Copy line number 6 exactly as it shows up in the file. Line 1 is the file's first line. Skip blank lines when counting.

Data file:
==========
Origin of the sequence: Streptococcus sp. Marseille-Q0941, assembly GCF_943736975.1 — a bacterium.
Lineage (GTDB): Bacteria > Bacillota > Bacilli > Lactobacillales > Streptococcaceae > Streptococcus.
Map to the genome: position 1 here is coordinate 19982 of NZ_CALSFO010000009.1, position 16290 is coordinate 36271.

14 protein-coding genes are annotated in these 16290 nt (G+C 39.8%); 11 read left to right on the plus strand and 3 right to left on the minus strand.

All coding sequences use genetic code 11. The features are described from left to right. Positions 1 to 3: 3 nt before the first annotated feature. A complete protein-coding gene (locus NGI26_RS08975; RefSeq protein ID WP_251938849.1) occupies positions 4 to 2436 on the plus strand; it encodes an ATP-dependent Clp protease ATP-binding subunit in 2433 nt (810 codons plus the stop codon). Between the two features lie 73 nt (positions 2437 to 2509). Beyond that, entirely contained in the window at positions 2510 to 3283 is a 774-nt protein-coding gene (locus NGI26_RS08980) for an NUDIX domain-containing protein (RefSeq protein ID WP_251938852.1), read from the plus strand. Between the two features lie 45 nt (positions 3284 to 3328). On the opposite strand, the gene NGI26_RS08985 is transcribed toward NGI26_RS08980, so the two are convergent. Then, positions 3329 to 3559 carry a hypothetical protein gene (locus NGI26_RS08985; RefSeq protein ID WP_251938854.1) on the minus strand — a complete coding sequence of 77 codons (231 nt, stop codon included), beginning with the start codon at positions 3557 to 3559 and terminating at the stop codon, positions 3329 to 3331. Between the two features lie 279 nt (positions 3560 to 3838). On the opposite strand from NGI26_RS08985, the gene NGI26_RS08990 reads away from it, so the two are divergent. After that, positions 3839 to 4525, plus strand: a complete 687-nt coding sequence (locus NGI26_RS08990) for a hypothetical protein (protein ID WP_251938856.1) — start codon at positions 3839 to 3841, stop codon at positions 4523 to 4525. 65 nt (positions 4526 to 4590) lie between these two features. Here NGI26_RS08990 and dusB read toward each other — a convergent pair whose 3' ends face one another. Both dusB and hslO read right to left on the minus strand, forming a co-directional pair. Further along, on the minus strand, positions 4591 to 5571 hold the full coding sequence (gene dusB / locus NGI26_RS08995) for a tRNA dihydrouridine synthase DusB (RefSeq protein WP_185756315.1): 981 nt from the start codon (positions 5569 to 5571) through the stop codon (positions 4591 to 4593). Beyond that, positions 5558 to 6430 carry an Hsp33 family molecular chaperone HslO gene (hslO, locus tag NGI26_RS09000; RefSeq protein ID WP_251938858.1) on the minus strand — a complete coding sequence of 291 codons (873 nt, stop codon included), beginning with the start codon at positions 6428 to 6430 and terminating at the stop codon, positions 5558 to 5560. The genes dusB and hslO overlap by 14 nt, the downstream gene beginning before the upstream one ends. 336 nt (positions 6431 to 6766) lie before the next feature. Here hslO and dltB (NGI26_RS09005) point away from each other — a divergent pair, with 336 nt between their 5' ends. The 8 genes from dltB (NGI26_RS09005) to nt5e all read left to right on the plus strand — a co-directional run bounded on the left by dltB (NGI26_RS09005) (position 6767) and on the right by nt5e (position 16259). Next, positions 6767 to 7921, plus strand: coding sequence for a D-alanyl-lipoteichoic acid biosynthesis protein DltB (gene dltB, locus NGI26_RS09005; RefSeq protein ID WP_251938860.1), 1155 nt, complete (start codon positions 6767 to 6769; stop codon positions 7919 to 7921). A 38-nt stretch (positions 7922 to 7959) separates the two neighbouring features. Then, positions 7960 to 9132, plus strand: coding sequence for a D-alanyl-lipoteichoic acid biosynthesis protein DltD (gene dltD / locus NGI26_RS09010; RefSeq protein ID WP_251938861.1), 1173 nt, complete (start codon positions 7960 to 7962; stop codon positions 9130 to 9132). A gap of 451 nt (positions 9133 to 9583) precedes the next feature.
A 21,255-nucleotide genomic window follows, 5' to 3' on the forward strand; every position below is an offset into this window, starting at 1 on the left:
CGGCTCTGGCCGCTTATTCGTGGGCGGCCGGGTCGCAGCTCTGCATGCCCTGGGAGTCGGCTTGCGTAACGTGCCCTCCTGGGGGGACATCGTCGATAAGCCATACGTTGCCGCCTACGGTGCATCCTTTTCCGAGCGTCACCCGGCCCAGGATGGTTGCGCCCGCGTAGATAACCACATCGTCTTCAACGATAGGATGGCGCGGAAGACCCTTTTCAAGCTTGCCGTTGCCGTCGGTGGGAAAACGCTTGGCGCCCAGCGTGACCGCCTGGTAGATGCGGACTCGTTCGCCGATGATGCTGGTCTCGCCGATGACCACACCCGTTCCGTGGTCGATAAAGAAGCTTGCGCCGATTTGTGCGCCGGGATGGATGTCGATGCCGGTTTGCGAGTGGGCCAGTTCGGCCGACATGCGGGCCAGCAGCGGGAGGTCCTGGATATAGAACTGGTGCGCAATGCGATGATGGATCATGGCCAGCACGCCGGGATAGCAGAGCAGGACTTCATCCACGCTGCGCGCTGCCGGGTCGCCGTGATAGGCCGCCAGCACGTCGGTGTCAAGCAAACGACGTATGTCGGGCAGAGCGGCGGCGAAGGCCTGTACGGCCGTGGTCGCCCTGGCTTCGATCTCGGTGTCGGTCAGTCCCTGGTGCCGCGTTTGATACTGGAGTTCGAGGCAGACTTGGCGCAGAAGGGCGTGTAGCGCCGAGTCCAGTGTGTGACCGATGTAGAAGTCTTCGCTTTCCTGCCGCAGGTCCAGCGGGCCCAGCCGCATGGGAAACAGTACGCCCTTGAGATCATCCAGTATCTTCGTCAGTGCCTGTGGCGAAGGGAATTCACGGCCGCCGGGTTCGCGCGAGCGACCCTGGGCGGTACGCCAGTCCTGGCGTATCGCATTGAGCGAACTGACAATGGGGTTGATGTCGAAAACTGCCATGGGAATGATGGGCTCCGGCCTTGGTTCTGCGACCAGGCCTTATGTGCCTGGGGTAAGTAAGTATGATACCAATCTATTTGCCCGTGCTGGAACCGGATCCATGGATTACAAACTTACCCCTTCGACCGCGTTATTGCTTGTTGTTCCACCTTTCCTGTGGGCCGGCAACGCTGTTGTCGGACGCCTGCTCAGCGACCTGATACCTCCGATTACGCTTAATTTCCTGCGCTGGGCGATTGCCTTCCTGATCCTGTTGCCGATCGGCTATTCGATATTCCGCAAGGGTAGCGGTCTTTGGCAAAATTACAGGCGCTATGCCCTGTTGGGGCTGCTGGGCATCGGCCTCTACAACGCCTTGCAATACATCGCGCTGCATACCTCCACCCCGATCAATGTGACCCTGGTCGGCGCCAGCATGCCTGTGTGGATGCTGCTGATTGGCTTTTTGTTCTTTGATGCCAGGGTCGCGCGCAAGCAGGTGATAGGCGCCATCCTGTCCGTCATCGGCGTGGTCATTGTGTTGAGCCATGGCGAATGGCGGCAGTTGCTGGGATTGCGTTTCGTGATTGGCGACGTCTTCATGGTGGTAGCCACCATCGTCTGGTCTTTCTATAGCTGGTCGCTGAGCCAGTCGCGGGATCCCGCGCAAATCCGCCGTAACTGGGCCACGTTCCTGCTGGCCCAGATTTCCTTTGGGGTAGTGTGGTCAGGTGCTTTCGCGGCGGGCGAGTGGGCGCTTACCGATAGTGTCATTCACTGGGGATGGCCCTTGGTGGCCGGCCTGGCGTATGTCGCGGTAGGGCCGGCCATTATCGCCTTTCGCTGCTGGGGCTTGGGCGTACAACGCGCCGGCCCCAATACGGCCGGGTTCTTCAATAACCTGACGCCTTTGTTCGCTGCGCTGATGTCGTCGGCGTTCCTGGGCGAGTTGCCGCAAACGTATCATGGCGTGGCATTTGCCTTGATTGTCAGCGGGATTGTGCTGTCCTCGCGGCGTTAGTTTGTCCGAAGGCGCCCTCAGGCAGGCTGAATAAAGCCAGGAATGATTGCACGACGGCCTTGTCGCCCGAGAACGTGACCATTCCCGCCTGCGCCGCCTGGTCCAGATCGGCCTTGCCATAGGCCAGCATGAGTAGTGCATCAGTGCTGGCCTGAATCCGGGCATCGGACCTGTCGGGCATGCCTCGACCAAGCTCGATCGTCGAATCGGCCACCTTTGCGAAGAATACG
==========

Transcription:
A 21,255-nucleotide genomic window follows, 5' to 3' on the forward strand; every position below is an offset into this window, starting at 1 on the left: